Sunday, 12 August 2012

Java Finalize Method: When and How to Implement It?

When an object becomes unreachable, it is flagged as collected by the garbage collector. If it has a finalize() method, it is marked for finalization and put in a finalization queue. After finalization, it becomes finalized. If it does not have a finalize() method, it is directly marked as finalized without being inserted in the finalization queue.

The finalization queue is subject to memory limitations like the application itself. One cannot precisely guess when or how often the content of the finalization queue will be processed, though the lower the remaining amount of memory, the higher the probability this process will happen 'soon'.

Once an object has been finalized, it is ready for deallocation. Java guarantees that finalize() is never called more than once on an object. If there is no more hard reference to this object after finalization, then the memory used for this object is released. In other words, finalization does not guarantee memory recollection.

Do's

  • Do call the super implementation of finalize() - If you implement a finalize() method in an object, make sure this method calls finalize() on the super object (i.e. super.finalize()).
  • Double-check that resources have been released - Let's assume an object is referencing a file or any other non memory resource. It is considered a safe practice to double-check that such resource and been closed and released properly in a finalize() method.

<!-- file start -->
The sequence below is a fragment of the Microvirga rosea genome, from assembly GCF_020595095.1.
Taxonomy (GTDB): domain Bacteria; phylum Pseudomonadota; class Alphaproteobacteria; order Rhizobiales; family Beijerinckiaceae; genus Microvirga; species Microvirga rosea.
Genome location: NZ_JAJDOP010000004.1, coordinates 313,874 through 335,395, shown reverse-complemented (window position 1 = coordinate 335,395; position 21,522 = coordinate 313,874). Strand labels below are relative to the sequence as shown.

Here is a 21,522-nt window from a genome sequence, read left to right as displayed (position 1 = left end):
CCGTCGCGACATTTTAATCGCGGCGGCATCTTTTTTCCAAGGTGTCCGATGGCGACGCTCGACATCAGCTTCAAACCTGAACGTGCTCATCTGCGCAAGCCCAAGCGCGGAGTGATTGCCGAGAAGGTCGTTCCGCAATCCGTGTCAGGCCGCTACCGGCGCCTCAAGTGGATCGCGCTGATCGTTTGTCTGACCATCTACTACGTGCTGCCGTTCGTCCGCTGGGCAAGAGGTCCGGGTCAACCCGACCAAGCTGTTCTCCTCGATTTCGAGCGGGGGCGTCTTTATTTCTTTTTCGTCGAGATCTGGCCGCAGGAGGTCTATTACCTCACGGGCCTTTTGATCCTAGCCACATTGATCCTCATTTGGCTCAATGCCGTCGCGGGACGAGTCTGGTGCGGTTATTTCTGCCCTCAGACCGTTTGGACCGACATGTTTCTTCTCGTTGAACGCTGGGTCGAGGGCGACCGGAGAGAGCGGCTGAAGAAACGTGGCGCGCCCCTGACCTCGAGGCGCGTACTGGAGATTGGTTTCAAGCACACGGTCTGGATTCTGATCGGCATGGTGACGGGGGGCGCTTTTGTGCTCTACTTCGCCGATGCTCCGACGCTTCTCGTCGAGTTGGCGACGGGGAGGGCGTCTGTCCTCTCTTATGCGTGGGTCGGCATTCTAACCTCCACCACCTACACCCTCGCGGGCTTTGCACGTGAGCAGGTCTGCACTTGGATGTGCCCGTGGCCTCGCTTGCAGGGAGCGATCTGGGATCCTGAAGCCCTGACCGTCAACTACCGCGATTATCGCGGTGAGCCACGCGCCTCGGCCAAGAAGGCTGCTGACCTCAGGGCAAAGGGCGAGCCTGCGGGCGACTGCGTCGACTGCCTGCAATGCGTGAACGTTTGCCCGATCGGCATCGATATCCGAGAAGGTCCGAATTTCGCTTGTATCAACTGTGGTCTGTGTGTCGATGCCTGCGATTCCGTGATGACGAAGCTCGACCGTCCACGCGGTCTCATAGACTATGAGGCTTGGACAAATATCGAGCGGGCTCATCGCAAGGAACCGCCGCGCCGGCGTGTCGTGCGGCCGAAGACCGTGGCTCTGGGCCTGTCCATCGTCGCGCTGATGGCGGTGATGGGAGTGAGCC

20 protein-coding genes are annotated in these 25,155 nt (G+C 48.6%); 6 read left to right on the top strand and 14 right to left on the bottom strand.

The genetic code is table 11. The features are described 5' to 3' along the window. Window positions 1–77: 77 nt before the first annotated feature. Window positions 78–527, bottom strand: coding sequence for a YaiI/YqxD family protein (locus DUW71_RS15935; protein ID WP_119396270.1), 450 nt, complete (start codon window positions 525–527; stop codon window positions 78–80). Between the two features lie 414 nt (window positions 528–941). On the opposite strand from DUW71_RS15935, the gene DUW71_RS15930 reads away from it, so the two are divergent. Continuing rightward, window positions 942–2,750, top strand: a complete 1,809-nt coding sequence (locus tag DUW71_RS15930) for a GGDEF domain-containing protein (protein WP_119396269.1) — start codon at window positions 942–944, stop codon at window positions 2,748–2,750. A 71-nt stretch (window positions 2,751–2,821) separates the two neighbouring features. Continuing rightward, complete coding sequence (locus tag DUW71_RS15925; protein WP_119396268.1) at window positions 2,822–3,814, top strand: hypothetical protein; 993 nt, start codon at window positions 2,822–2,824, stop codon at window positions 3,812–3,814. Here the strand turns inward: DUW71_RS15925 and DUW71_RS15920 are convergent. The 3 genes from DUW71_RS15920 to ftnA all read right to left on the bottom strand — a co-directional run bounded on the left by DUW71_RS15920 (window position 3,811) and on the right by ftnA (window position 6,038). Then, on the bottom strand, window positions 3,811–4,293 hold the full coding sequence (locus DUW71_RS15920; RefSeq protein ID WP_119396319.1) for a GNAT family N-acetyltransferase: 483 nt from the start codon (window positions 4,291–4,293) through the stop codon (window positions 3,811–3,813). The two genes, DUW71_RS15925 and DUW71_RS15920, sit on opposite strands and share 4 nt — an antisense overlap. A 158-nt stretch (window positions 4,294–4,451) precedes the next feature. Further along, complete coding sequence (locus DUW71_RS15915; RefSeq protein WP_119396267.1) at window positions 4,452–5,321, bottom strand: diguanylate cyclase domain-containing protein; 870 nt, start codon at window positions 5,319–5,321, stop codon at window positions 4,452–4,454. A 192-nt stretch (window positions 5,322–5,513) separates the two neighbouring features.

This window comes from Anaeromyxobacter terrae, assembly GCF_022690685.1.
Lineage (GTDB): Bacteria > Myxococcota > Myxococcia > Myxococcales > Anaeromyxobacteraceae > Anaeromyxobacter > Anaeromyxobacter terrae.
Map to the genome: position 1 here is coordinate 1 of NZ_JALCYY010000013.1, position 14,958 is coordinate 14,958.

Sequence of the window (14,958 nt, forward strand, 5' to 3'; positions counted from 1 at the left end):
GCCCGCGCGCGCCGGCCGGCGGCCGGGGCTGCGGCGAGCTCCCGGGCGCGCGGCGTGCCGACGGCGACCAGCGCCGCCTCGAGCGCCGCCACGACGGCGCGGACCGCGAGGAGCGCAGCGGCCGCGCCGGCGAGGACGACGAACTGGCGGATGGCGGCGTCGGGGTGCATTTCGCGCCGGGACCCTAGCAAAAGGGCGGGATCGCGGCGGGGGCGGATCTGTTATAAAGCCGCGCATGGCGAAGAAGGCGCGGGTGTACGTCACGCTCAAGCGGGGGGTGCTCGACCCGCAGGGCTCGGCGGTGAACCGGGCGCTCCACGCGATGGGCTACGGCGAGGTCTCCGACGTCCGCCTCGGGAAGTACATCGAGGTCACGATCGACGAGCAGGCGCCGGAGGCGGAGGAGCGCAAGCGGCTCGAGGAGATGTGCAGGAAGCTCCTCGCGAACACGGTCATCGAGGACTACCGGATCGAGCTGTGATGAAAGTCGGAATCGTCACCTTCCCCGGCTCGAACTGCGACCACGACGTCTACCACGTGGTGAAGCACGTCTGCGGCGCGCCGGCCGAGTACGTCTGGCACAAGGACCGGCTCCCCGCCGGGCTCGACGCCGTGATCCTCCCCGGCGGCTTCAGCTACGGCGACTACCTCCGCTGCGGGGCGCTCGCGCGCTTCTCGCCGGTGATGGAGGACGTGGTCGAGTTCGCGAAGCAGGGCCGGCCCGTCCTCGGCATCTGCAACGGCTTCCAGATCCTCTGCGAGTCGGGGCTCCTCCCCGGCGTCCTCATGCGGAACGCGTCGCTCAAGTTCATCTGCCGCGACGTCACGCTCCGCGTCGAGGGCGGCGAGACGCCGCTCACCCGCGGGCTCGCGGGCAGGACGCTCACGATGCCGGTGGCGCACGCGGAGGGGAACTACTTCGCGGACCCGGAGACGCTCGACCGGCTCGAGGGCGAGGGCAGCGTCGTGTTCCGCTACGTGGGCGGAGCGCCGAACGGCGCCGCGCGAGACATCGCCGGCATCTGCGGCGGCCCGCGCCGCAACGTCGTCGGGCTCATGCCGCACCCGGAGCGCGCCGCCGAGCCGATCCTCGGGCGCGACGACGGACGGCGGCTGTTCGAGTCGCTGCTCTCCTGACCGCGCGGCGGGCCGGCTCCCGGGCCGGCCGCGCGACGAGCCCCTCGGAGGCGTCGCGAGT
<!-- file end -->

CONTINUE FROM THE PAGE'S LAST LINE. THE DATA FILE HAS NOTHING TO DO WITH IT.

Don't

  • Don't do the job of the garbage collector - Let's assume an object has a list (for example). Do not implement a finalize() method to clear the list of its elements in order to free memory. It is an unnecessary overhead. The garbage collector will do this for you very efficiently and automatically.
  • Do not wait for finalize() to release resources - Assuming resource object A has a reference to resource B, and object B has a reference to A. Assuming both A and B wait until the call of finalize() to release their reference to each other. This may never happen, especially if there is a static final reference to A or B elsewhere in the application. Resources should be released explicitly as soon as they are not required by the application anymore. Don't wait for a call to finalize().
  • The call order of finalize() methods is unpredictable - Don't make any assumptions about the call order of finalize() methods.
  • Don't create a hard reference to a finalized object - The finalize() method is called when an object has become unreachable. Do not create a hard reference, for example by adding it to a list in another object, because this will prevent its memory recollection.
If you are implementing a mechanism monitoring the memory usage of your application, you may call System.runFinalization() to facilitate the deallocation process and memory recollection (if necessary).